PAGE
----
When you believe that it is moral and just for black people to die younger than white people for lack of access to healthcare, you are demonstrably NOT pro-life.
When you oppose policies that allow low-income and working class white people and minorities access to quality healthcare, how can you claim to be pro-life? Do you want the poor and minorities to live but have severely diminished quality of life? Is that how you justify this untenable position? What’s your end goal for people if this is your belief? For them to suffer in poverty and die without a safety net so that you can put more money in your 401k?
This isn’t about your tax bill, this is about the fact that you claim you want people to live while simultaneously holding the position that their quality of life is irrelevant and that if and when they suffer, it's what they deserve.
I do not understand how you can call yourself pro-life when you believe new mothers should be forced to return to work three days postpartum with engorged breasts and screaming perineal stitches because she has to be able to afford rent and formula and daycare. And don’t start talking about how poor moms with no safety net and no paid maternity leave should just breastfeed to save money. You can’t breastfeed if you’re at work and your employer doesn’t allow you time or privacy to pump and a place to store your milk. God forbid poor and working class moms have access to formula paid for by taxpayers so their children don’t starve to death.
I don’t understand how you can call yourself pro-life when you would find it perfectly acceptable that black babies born to unwed mothers die of starvation while their mothers are at work so that you can keep a couple of cents in your paycheck. Without sufficient maternity leave, the time needed to establish a strong breastfeeding relationship is simply unavailable. Do conservatives and libertarians who want to slash all public assistance truly understand that before these systems were in place there were literal children dying? Is that the end goal here? Children being born so their parents can watch them slowly starve because there just isn’t enough formula for the month?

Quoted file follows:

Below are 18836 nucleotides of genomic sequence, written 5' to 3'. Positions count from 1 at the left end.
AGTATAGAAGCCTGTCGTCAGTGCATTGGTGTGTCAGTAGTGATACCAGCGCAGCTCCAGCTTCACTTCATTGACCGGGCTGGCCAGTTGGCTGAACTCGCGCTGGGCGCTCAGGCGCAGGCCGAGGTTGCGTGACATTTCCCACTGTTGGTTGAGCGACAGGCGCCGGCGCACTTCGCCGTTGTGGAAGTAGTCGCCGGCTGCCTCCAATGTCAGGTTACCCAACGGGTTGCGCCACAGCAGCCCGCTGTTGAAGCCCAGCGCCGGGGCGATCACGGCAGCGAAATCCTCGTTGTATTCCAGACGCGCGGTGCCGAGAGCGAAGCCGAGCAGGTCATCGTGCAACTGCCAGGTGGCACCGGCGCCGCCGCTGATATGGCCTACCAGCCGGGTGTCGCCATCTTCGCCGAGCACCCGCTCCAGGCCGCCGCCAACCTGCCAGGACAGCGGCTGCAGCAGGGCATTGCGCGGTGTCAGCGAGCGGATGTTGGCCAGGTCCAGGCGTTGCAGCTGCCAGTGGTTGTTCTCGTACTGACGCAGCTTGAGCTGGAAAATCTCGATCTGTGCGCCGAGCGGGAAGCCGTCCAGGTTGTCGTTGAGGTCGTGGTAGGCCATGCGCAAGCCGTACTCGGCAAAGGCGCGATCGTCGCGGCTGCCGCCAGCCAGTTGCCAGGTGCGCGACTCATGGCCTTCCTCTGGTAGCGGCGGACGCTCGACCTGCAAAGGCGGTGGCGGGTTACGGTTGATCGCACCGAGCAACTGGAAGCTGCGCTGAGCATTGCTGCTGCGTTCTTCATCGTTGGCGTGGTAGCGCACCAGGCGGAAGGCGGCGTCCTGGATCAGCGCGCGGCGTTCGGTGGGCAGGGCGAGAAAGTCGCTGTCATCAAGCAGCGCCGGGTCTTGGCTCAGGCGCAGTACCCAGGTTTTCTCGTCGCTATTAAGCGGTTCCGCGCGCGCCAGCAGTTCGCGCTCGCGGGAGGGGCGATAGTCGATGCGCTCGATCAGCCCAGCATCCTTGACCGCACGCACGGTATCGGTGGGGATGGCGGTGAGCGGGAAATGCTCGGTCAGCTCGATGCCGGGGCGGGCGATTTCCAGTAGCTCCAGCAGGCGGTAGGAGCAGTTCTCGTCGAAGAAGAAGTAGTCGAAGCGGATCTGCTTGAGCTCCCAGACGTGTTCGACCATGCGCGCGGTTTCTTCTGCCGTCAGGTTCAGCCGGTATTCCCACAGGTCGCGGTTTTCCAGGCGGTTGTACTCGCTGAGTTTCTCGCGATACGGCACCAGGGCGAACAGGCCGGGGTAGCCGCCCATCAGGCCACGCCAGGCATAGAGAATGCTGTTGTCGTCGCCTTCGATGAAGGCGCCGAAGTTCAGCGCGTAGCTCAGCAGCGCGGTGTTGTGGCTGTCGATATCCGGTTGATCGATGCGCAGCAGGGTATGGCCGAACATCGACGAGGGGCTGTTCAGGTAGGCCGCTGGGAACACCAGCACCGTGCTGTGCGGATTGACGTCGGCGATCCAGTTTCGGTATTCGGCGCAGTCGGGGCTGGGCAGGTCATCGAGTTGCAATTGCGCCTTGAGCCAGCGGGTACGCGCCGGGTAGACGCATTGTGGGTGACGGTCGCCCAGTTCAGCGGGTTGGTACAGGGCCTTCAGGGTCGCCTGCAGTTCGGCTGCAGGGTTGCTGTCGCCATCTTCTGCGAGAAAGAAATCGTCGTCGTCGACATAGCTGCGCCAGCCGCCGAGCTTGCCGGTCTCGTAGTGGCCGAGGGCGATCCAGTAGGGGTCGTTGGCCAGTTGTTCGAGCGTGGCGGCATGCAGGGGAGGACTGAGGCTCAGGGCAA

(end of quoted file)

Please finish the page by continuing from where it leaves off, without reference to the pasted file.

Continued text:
If your retort is “Private organizations and churches should be responsible for the poor,” then ask yourself why aren't said private organizations taking care of the poor right now? If evangelical churches and their parachurch organizations really did provide sufficient resources to expectant moms, these mothers wouldn’t be going through government agencies. Yet, pregnancy "resource" centers refer women to the same social programs that the conservatives and evangelicals staffing those clinics want to see slashed.
In my limited experience, most evangelicals “love” black people in the same way they “love” Nazis -- because it’s a theological mandate for anyone who claims to follow Jesus not because it changes anything about the way they live, engage with their communities, or their worldview. They do it because loving your neighbor is a theological requirement and scripture is clear that hatred of anyone is a one-way ticket to hell.
But, functionally it changes nothing about the way they live, or their worldview, or the doctrines which they espouse.
To be functionally pro-life is to affirm every person as made in the image of God, full stop. Regardless of how they behave or whether their choices meet our standards. We must recognize that there are times when specific individuals or groups need not only equal treatment, but special treatment when they have endured significant, targeted harms.
I recognize that not everyone can “help” or pitch in with every cause they believe in. That is not my standard of measurement for determining whether or not someone is pro-life. I measure someone’s pro-life position in the arguments they choose to fight and how they choose to fight them. If you claim to be pro-life, but you come and start a fight with me when I say Black Lives Matter, your effort to prove me wrong about the value of black lives tells me far more than any rhetoric that you may espouse about life before birth.
That said, if you really think it’s the responsibility of the church to assist then you should be able to tell me what you’re doing to help your church meet these needs. Giving money to your church doesn’t count since churches spend more than 90% of their income on themselves.
Insisting on making any conversation about black lives to talk about black abortion is a tell -- you do not want to discuss system racism because it doesn’t align with your preferred worldview.
When a black mother knows that pro-life only extends to the end of the birth canal, why would someone in her difficult circumstance have any desire to bring a child into the world?